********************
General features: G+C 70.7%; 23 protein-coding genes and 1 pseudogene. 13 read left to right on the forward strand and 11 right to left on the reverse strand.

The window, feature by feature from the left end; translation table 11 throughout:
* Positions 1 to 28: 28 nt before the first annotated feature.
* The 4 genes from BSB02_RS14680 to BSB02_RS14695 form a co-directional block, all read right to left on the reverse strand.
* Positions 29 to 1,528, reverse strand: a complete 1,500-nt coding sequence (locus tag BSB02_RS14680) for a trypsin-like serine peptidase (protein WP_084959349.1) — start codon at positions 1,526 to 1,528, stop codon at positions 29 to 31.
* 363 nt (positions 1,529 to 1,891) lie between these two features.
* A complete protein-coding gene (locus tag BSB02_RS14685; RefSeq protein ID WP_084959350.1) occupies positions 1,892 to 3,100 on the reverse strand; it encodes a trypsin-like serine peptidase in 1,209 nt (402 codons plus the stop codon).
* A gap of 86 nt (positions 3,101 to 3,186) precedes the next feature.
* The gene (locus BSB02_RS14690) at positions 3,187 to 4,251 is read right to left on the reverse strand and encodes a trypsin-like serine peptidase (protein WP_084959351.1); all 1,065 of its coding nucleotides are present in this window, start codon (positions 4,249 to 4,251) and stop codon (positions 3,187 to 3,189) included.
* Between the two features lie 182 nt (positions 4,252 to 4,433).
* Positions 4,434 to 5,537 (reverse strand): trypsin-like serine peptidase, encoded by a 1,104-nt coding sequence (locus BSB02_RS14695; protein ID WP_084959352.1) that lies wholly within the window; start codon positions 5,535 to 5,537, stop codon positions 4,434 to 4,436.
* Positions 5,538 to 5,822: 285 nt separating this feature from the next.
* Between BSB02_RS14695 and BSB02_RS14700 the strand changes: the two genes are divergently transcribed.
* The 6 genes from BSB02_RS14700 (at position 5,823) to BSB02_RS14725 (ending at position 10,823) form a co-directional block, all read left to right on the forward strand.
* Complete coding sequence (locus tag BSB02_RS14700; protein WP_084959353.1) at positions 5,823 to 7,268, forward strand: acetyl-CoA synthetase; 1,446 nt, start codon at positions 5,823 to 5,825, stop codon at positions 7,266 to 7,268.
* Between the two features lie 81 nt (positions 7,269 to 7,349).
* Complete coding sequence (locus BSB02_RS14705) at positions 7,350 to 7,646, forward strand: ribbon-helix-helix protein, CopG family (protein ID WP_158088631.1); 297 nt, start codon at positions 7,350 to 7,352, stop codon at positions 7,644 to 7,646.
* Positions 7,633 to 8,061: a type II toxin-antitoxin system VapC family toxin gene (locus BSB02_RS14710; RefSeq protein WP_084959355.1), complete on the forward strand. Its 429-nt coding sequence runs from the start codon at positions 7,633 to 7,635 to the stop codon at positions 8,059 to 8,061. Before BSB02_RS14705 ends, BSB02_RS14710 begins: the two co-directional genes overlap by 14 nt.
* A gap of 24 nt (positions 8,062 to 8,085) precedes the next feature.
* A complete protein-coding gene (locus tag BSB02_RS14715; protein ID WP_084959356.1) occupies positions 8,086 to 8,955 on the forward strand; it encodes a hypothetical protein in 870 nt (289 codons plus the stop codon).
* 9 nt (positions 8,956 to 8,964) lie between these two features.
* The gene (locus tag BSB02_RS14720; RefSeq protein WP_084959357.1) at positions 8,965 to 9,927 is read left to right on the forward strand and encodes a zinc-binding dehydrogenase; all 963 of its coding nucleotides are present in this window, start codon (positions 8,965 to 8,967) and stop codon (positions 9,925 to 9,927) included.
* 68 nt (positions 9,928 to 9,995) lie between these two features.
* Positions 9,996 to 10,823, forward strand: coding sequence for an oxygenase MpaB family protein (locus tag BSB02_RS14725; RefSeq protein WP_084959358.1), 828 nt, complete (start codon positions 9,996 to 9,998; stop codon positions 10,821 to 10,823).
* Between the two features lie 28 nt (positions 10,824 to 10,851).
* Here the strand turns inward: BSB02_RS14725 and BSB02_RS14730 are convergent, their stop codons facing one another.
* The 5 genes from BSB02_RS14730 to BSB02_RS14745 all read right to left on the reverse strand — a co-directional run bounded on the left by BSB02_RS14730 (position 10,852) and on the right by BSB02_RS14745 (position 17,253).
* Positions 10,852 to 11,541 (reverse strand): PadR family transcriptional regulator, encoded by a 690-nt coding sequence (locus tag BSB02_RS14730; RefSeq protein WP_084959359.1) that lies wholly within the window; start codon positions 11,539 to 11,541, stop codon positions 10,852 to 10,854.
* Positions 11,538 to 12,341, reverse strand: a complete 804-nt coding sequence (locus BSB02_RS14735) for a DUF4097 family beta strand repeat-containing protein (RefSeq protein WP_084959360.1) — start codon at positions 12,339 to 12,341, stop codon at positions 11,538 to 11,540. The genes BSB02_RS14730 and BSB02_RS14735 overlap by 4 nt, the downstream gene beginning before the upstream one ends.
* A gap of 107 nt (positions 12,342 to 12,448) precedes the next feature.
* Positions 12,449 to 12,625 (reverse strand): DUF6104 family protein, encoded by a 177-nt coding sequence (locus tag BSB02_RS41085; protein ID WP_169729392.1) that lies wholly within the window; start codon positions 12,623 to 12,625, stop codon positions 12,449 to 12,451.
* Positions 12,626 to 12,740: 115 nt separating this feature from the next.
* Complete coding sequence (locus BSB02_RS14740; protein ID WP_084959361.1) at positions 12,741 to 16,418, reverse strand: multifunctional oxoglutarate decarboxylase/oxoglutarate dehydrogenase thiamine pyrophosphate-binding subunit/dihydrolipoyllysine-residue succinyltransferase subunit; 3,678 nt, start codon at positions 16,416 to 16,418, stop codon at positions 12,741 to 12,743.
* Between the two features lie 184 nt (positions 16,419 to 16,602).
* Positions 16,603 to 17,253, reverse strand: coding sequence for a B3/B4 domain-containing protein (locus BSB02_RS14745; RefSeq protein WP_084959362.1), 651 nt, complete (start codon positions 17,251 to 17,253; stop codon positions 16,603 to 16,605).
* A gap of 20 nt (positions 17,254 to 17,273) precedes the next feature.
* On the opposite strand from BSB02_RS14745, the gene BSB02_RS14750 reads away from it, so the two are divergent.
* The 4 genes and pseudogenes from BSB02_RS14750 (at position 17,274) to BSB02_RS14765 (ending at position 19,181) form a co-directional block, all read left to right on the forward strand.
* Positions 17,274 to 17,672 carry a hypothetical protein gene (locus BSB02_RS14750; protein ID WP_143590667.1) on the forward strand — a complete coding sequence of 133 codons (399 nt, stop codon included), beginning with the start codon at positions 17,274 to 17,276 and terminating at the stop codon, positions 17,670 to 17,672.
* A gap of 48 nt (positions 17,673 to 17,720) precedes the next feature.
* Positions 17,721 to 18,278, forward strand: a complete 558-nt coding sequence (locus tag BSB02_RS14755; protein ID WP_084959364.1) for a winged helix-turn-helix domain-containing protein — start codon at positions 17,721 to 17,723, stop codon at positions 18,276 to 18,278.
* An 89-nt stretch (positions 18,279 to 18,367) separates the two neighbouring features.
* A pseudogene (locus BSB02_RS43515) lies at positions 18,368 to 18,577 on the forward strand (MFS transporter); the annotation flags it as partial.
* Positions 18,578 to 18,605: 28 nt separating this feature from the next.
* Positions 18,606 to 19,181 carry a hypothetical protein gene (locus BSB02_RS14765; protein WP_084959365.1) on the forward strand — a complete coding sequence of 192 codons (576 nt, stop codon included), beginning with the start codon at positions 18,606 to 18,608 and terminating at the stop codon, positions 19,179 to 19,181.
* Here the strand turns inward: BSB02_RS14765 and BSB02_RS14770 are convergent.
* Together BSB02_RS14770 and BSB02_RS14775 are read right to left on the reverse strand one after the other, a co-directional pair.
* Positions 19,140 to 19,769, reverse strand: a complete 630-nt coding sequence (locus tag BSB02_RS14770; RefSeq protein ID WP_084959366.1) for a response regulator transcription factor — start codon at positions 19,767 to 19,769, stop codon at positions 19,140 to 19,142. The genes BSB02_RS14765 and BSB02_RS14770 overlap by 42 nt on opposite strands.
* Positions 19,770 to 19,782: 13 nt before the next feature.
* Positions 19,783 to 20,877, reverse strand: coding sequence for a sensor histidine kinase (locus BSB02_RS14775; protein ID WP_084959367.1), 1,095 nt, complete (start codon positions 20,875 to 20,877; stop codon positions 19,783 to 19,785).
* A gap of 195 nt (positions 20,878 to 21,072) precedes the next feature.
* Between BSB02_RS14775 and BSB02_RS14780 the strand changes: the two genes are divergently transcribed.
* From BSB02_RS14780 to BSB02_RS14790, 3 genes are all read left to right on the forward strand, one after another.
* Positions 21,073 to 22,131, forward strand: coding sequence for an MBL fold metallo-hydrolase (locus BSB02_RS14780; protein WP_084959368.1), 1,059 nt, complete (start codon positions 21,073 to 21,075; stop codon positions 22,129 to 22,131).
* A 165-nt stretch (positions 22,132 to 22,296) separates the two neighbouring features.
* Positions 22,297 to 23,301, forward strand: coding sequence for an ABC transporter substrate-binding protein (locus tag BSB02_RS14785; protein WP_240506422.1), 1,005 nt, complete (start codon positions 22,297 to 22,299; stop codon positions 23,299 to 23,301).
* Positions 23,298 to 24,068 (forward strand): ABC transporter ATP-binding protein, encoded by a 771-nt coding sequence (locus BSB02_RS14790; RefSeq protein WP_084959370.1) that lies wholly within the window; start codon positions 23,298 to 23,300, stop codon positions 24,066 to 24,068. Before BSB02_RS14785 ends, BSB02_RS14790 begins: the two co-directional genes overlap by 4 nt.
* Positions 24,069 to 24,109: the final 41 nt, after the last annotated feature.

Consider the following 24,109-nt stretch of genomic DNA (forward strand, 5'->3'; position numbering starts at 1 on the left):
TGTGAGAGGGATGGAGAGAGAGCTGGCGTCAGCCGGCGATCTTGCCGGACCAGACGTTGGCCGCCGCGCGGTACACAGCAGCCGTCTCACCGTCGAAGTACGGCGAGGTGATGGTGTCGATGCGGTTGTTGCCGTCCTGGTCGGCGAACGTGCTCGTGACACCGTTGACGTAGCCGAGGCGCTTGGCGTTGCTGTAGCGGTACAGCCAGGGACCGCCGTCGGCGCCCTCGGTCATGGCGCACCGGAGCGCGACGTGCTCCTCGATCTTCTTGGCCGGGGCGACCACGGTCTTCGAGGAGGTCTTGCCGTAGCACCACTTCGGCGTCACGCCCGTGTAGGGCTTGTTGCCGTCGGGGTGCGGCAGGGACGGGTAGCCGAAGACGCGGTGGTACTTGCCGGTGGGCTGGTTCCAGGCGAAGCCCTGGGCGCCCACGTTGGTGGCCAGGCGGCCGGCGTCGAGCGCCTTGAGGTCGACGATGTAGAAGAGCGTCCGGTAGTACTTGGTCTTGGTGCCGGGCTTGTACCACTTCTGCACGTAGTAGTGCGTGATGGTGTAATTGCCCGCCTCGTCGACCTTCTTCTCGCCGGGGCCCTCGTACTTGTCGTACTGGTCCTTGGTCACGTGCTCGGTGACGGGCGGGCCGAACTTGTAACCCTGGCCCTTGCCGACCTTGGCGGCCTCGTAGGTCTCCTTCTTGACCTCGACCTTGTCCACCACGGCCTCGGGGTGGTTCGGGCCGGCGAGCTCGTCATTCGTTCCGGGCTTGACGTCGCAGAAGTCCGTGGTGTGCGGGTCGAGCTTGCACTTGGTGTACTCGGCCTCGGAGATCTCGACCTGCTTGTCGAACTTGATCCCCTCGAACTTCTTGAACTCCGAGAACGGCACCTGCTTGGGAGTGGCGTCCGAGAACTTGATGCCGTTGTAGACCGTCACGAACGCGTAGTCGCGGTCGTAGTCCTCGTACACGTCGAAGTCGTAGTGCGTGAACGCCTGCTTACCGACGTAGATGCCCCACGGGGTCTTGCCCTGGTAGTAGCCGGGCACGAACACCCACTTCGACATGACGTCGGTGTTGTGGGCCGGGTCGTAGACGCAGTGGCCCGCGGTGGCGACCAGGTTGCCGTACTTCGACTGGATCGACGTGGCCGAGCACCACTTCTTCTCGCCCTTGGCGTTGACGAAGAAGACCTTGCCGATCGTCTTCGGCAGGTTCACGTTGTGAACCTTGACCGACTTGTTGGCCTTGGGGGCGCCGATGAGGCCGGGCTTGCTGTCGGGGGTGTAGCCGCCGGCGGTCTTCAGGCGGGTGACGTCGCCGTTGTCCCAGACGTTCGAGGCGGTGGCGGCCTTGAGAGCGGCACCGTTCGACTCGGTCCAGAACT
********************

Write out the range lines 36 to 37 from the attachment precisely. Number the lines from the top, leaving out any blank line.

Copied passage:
* A gap of 20 nt (positions 17,254 to 17,273) precedes the next feature.
* On the opposite strand from BSB02_RS14745, the gene BSB02_RS14750 reads away from it, so the two are divergent.